Fact check: How many meatpackers and health care workers have tested positive for COVID-19?
The claim: 5,000 meatpackers have tested positive for COVID-19, but not 5,000 doctors or nurses
As stay-at-home orders expire and states across the USA begin to reopen, businesses and workers weigh whether to participate.
Throughout the shutdowns, essential workers – including nurses, doctors and grocery store employees – continued to work, putting them at a higher risk of contracting the new coronavirus.
Though businesses and workers take precautions to help mitigate the spread of the virus, some industries, including meatpacking, have been hit hard by outbreaks.
Social media posts have contributed to the spread of misinformation about the number of cases and deaths within industries.
As outbreaks in meatpacking plants make national headlines, misinformation and speculation surrounding the outbreaks circulate on social media.
One viral Facebook post May 6 falsely claims, “DON’T YOU FIND IT QUITE INTERESTING, THAT 5,000 MEAT PACKERS TESTED POSITIVE! HOWEVER, NOT 5,000 NURSES & DOCTORS!”
Coronavirus cases in health care, meatpacking industries
Health care workers battling COVID-19 have direct or indirect exposure to infected patients or materials every day.
As of April 9, nearly 9,300 health care workers in the USA had been infected with the coronavirus, according to a report from the Centers for Disease Control and Prevention.
Officials emphasized that the actual count was probably much higher, because the report was drawn from only 16% of the country's coronavirus cases. In the states that tracked cases most closely, health care workers accounted for about 11% of them.
A report May 8 from the CDC found that by late April, about 4,900 workers at 115 packing facilities had been infected with COVID-19. Factors influencing the spread of the virus within these plants may include "difficulties with workplace physical distancing and hygiene and crowded living and transportation conditions," according to the CDC.
The report said the findings are subject to certain limitations, including variations in testing and states reporting, meaning that there are probably other cases in the meatpacking industry that were not included in the count.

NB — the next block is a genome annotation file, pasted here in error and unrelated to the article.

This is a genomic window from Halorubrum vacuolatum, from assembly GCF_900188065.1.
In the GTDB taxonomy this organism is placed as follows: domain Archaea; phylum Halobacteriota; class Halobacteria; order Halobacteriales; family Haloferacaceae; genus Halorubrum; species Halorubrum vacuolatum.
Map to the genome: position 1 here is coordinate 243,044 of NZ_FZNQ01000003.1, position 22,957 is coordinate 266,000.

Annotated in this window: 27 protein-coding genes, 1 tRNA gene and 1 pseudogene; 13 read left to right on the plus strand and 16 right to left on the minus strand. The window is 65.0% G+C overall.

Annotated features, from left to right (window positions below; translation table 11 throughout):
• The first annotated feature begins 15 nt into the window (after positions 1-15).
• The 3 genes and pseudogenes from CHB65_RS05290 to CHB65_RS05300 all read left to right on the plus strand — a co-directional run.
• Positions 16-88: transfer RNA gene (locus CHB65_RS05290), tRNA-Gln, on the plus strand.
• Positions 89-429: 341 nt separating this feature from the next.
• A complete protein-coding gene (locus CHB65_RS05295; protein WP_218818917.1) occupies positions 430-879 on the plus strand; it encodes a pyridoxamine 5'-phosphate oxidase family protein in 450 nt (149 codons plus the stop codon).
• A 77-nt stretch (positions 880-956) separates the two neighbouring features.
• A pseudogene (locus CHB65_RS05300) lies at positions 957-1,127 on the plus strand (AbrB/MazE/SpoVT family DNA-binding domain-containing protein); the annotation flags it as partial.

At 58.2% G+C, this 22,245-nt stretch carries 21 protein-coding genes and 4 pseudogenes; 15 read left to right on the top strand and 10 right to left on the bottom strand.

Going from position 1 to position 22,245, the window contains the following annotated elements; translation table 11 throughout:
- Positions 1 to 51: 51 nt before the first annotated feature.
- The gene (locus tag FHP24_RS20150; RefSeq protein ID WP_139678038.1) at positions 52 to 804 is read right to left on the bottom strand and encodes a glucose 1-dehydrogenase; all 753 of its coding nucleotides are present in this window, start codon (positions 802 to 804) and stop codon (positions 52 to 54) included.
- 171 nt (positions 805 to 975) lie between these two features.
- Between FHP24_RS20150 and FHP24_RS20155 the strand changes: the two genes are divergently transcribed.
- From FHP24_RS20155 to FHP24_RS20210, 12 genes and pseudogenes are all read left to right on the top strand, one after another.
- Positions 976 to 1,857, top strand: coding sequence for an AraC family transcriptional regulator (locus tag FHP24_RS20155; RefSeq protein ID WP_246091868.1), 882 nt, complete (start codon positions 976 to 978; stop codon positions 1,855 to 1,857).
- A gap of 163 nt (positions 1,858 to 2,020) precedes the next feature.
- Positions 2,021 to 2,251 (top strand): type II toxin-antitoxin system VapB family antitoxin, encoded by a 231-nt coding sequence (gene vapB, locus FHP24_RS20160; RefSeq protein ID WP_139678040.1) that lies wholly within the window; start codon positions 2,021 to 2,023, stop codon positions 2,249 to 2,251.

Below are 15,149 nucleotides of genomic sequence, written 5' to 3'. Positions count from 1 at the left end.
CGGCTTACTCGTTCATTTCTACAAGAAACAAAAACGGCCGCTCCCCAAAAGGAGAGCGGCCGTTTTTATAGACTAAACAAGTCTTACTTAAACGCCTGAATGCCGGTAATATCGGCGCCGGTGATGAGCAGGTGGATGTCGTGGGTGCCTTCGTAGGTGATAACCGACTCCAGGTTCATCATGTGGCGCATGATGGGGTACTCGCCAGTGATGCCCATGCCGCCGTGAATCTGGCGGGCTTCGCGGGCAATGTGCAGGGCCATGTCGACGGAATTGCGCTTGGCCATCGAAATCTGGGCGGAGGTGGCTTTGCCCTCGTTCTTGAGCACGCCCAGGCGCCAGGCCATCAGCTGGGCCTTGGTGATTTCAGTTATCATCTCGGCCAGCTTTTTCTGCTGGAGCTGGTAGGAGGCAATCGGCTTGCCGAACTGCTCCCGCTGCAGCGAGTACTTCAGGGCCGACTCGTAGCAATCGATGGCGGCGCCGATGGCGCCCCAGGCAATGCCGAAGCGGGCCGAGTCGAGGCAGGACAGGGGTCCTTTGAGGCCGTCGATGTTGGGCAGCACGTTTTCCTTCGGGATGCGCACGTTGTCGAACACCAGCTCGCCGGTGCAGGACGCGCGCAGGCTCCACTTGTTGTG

Outbreaks within meatpacking plants have had a national impact, causing a 40% reduction in pork slaughter capacity and a 25% reduction in beef slaughter capacity. At least 30 plants have closed in the past two months, according to the United Food and Commercial Workers International Union.
In an effort to stabilize the supply chain, President Donald Trump issued an executive order in late April that reopened 14 meatpacking plants. The order was met with pushback from UFCW International President Marc Perrone, who urged the government to prioritize safety measures.
Our rating: False
We rate the claim in the post FALSE because it is not supported by our research. Although there has been a significant amount of coronavirus cases in meatpacking facilities, the statement that 5,000 meatpackers have been infected but not 5,000 nurses and doctors is incorrect.
As of April 9, nearly 9,300 health care workers had been infected with the coronavirus, and as of late April, about 4,900 meatpackers had tested positive for the virus, according to the CDC.
The actual count of coronavirus cases among health care workers is probably much higher, because the count in the CDC's report was drawn from only 16% of the country's cases. States that tracked the coronavirus more closely found that health care workers accounted for about 11% of cases.
Our fact-check sources:
- CDC, Characteristics of Health Care Personnel with COVID-19 – United States, Feb. 12–April 9, 2020
- CDC, COVID-19 Among Workers in Meat and Poultry Processing Facilities – 19 States, April 2020
- USDA, America’s Meatpacking Facilities Practicing Safe Reopening to Ensure a Stable Food Supply
Thank you for supporting our journalism. You can subscribe to our print edition, ad-free app or electronic newspaper replica here.
Our fact check work is supported in part by a grant from Facebook.